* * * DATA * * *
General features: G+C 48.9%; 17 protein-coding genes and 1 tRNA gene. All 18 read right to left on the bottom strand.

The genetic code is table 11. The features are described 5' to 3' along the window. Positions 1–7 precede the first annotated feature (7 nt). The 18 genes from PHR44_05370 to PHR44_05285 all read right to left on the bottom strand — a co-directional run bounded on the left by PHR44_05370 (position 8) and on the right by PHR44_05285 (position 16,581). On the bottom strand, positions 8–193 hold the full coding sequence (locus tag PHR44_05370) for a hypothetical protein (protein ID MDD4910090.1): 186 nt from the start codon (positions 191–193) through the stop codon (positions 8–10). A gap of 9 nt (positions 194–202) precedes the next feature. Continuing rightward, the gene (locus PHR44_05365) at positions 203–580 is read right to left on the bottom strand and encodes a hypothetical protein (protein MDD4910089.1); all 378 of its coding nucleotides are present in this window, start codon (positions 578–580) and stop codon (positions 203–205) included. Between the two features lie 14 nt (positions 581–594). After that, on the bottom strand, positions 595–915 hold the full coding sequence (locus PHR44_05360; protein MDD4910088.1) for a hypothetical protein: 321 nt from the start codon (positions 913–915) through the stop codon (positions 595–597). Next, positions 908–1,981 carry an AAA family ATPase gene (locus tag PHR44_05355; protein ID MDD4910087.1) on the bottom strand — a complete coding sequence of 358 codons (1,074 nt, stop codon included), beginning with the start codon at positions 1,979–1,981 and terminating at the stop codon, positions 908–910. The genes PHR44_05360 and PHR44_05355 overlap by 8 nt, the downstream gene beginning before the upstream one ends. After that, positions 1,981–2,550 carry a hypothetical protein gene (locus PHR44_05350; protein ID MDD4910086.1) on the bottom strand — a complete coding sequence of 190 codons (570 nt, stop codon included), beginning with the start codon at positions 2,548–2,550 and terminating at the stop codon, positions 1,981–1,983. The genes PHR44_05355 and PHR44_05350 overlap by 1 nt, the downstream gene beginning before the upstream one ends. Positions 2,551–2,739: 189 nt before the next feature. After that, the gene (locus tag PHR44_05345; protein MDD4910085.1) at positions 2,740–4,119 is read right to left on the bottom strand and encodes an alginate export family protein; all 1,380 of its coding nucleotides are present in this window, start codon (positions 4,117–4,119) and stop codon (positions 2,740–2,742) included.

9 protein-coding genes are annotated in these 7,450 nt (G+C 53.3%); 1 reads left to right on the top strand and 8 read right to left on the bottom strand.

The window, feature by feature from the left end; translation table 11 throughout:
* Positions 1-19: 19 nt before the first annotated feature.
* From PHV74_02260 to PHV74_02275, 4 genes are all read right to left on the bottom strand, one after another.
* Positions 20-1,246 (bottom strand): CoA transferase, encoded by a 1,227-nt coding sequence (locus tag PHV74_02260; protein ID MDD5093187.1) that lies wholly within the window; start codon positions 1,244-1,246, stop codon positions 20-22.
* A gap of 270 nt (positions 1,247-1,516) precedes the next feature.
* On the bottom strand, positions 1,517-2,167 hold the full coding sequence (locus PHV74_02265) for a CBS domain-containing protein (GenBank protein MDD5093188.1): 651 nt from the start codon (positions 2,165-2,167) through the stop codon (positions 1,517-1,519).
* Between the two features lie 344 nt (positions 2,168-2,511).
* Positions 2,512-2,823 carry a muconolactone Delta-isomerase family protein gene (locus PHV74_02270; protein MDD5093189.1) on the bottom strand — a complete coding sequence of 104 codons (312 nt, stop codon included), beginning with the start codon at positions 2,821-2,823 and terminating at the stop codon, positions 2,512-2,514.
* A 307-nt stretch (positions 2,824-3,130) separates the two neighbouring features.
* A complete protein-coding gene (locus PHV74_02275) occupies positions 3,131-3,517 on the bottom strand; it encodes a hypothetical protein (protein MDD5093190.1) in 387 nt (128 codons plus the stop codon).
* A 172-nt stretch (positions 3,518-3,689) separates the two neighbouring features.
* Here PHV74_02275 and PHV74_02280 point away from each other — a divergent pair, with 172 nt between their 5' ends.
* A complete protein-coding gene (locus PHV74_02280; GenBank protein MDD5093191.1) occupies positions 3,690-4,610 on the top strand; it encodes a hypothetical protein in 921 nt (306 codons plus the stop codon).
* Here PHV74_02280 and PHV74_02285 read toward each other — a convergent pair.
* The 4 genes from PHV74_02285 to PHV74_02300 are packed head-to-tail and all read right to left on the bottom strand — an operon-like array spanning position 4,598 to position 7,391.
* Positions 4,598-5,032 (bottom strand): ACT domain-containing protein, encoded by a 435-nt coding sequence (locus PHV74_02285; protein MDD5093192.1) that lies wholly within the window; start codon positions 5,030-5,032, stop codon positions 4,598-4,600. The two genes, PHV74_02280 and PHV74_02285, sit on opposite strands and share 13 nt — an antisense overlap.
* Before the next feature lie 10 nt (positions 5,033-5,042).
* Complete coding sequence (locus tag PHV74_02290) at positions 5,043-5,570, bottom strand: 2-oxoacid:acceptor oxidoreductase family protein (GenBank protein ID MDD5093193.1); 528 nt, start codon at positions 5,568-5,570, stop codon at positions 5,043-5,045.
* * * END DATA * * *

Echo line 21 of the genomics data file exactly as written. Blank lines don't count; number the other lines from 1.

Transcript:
* Complete coding sequence (locus tag PHV74_02290) at positions 5,043-5,570, bottom strand: 2-oxoacid:acceptor oxidoreductase family protein (GenBank protein ID MDD5093193.1); 528 nt, start codon at positions 5,568-5,570, stop codon at positions 5,043-5,045.